Home > Reviews > MISSION: IMPOSSIBLE (S5) Reviews: “The Innocent”/”Homecoming” (spoilers)

MISSION: IMPOSSIBLE (S5) Reviews: “The Innocent”/”Homecoming” (spoilers)

“The Innocent”: No tape at all this time; the cold open drops us right into the middle of a mission at the Interoco chemical company in a nameless Mideastern country, as Barney and Willy break into a vault containing barrels of “Dehominant-A” (like a defoliant, but for people) while trying to break into a computer room next door.  But Willy’s a little clumsy and inadvertently opens the valve on one of the barrels, and Barney steps in the highly toxic chemical, which paralyzes his leg.  Willy tries to get him past the guard, claiming a sprained ankle, but a doctor shows up and realizes Barney’s been exposed.  Willy knocks out the guard and the doctor, but not before the alarm is sounded.  Barney can hardly move, so he tells Willy to get away and tell Jim.  Cut to the main titles — featuring a whole new arrangement of the main title theme, with very different percussion.  We also get a new composer contributing the incidental score, Harry Geller (no known relation to M:I creator Bruce Geller), who does a decent job in a more conventional style than the previous two episodes have featured.  No idea if he’s responsible for the new theme arrangement.

We see the rest of the team (except Jim) worrying about Barney — and among them, with no introduction or explanation, is the newest semi-regular, Dr. Doug Robert (Sam Elliott, who is not yet listed in the main titles).  Jim comes in and tells them he’s spoken to Washington; the mission must go ahead regardless of Barney’s status.  The local government and their implicitly Soviet backers are only hours from completing a new, deadlier Dehominant-B and unleashing it on a neighboring country.  Jim has a new plan, but with Barney out of commission, they have to recruit the only other person in the country able to reprogram Interoco’s computer: Jerry Carlin (Christopher Connelly), who’s brilliant but a “dropout” — not in the collegiate sense, but in the “turn on, tune in” sense, a hippie-type who’s turned his back on the system.  Dana tries to recruit him by honestly telling him what’s at stake, but he’s not about to help The Man with his petty international power squabbles, and when she falls back on plan B — offering money — he rejects that too.  Later, Paris and Doug arrive at Jerry’s place as local cops who plant heroin on Jerry’s girlfriend and arrest her; Paris then reveals himself to Jerry as an enemy agent who blackmails Jerry into going along with the IMF’s plan as their mole on the inside, in exchange for his girl’s freedom.  Jerry has no choice.

So the team, plus one, breaks in through the cooling pipes, with Paris and Doug wearing gas masks to hide from Jerry.   The folks in the plant choose that moment to flood the pipes with seawater, so the team has to run to get out in time, which they barely do.  Then they do the usual M:I stuff; Paris cuts into the pneumatic message-tube system to deliver fake IDs to the file room for later, and Jim calls up the dehominant’s creator Dr. Vazan (a toupeed, barely recognizable Robert Ellenstein), pretending to be a colleague interested in his pesticide research and setting up an interview with a colleague (Dana).  Jim then briefs Jerry on the computer he has to hack.  The cynical Jerry doesn’t see much difference between Their weapons and Our weapons, and Jim’s reassurances that they intend to destroy the dehominant rather than using it fall on deaf ears.  But Jim says that doesn’t matter, since they have a deal.  But when Paris and Doug come in, Jerry realizes he’s been had and sounds the alarm.  The team hides in the furnace and muffles Jerry’s cries until the searchers leave the room, and then they tie Jerry up and try to proceed without him.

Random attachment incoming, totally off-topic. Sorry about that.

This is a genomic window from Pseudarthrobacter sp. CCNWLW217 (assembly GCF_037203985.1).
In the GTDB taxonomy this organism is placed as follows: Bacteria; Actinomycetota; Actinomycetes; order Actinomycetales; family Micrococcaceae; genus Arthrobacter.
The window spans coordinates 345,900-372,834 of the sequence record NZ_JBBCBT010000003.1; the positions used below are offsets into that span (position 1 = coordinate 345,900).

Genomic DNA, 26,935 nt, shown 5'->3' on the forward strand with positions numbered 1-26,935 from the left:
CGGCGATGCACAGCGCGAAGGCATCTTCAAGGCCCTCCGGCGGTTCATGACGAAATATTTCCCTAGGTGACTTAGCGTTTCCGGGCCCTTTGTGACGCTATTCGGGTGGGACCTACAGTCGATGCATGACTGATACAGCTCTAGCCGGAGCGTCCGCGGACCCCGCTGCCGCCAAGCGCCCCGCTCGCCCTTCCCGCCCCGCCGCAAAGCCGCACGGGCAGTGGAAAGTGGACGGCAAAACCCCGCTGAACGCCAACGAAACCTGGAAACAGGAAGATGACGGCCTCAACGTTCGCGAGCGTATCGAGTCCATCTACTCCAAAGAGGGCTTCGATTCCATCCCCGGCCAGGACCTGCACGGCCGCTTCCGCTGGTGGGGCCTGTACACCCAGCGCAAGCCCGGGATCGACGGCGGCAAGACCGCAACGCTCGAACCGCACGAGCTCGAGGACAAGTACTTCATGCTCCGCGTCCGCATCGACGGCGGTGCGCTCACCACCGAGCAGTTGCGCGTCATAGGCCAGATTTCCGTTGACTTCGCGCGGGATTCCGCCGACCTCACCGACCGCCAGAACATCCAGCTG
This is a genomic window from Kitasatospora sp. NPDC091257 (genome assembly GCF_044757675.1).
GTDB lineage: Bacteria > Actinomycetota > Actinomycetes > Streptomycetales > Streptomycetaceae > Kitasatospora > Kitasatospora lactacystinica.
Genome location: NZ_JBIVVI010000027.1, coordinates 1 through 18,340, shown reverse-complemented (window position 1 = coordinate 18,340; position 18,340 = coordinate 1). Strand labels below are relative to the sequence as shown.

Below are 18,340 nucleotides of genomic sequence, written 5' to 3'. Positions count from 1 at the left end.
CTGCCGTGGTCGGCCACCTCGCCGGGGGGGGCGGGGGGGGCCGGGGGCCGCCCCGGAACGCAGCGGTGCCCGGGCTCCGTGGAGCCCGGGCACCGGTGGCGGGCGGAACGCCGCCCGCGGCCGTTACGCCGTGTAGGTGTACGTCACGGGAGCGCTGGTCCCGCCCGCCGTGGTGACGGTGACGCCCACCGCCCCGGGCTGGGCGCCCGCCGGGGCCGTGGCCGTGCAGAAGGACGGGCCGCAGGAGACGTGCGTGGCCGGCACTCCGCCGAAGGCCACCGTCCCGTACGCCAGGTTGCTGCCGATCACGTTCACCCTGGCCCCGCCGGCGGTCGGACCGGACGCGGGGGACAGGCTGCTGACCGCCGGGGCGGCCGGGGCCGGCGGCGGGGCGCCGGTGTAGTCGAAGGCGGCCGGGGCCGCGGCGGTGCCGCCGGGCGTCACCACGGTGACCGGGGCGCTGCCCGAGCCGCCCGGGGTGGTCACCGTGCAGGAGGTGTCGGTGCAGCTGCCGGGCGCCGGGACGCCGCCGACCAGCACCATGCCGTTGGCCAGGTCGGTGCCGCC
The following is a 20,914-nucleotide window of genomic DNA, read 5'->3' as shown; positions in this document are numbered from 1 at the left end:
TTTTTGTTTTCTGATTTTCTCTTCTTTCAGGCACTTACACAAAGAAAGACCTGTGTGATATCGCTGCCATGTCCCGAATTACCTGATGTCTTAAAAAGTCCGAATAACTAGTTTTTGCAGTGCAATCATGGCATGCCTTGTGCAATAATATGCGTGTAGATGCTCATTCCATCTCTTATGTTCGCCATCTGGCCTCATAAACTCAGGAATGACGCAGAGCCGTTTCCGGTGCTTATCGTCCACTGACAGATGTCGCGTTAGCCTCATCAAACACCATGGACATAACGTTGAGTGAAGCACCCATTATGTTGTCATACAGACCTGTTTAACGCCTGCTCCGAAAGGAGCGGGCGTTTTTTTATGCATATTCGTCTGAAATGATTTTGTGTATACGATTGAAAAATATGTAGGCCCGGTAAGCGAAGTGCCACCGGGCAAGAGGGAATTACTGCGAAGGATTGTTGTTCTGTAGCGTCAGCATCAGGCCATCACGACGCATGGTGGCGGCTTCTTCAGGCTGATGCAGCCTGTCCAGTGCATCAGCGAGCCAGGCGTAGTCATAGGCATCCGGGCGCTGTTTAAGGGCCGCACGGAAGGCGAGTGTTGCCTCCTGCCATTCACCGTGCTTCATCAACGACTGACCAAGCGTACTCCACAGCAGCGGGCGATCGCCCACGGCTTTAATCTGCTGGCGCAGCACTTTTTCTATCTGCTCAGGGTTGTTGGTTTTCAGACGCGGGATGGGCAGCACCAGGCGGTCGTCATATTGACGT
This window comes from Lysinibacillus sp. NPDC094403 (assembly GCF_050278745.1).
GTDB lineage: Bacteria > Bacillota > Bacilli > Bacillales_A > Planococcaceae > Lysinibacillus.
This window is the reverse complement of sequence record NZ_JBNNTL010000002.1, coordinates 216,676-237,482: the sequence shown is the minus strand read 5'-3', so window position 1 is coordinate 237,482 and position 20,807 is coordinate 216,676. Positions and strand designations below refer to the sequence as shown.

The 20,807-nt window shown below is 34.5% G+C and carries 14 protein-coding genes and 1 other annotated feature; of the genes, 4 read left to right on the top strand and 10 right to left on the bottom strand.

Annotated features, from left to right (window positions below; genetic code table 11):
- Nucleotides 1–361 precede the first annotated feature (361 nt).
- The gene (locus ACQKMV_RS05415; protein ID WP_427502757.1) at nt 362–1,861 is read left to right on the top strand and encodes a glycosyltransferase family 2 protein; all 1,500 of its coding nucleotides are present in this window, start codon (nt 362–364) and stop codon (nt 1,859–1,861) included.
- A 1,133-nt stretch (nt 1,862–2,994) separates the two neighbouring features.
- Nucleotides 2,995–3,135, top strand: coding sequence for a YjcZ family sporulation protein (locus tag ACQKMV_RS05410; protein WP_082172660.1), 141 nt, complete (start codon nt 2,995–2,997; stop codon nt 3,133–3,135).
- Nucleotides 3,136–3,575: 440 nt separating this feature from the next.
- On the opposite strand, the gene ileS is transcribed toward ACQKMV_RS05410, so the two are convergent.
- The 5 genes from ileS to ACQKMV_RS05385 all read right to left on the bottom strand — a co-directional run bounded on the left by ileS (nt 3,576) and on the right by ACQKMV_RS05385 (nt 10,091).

Dana arrives to interview Vazan, while Paris dons a Vazan mask.  The familiar M:I routine is mocked by Jerry, who says the mask won’t fool anyone.  He asks Paris why they’re bothering to do this.  Paris says there are a lot of reasons, but the simplest one is that they’ve got a friend a hundred feet away who’ll be dead in 20 minutes if they don’t help him.  That gives Jerry pause to think.

Once Dana manages to get rid of the hyper-paranoid implicitly-Soviet agent Orlov (Larry Linville in his third M:I role, acting more Linvillesque than ever), she sticks a knockout-needle ring into Vazan’s neck — and Lesley Ann Warren gets this scary-ruthless look on her face that makes it clear you do not want to mess with this woman.   Willy brings in a collapsible filing cabinet that was hidden under Dana’s car, and they use it to sneak Paris into Vazan’s office and the real Vazan out.  So Paris-Vazan goes to interrogate the dying Barney and slips an earpiece into his ear so Jim can tell him what to confess — which is that the two guys currently manning the computer are his accomplices.  Then Barney fake-dies and Vazan orders him taken to the autopsy room where the team is hiding.  Doug manages to pull Barney back from the brink, but he’s in no condition to take on the computer, and with Jerry unreliable, Jim is willing to risk doing it himself.  But Jerry’s figured out that he won’t survive unless they do, so he agrees to help them, getting some instructions from Barney.  (And among the caged lab animals used to test the bioweapons, there’s a cute little white kitten!  How dare they hurt a kitten!  They must be bad guys!)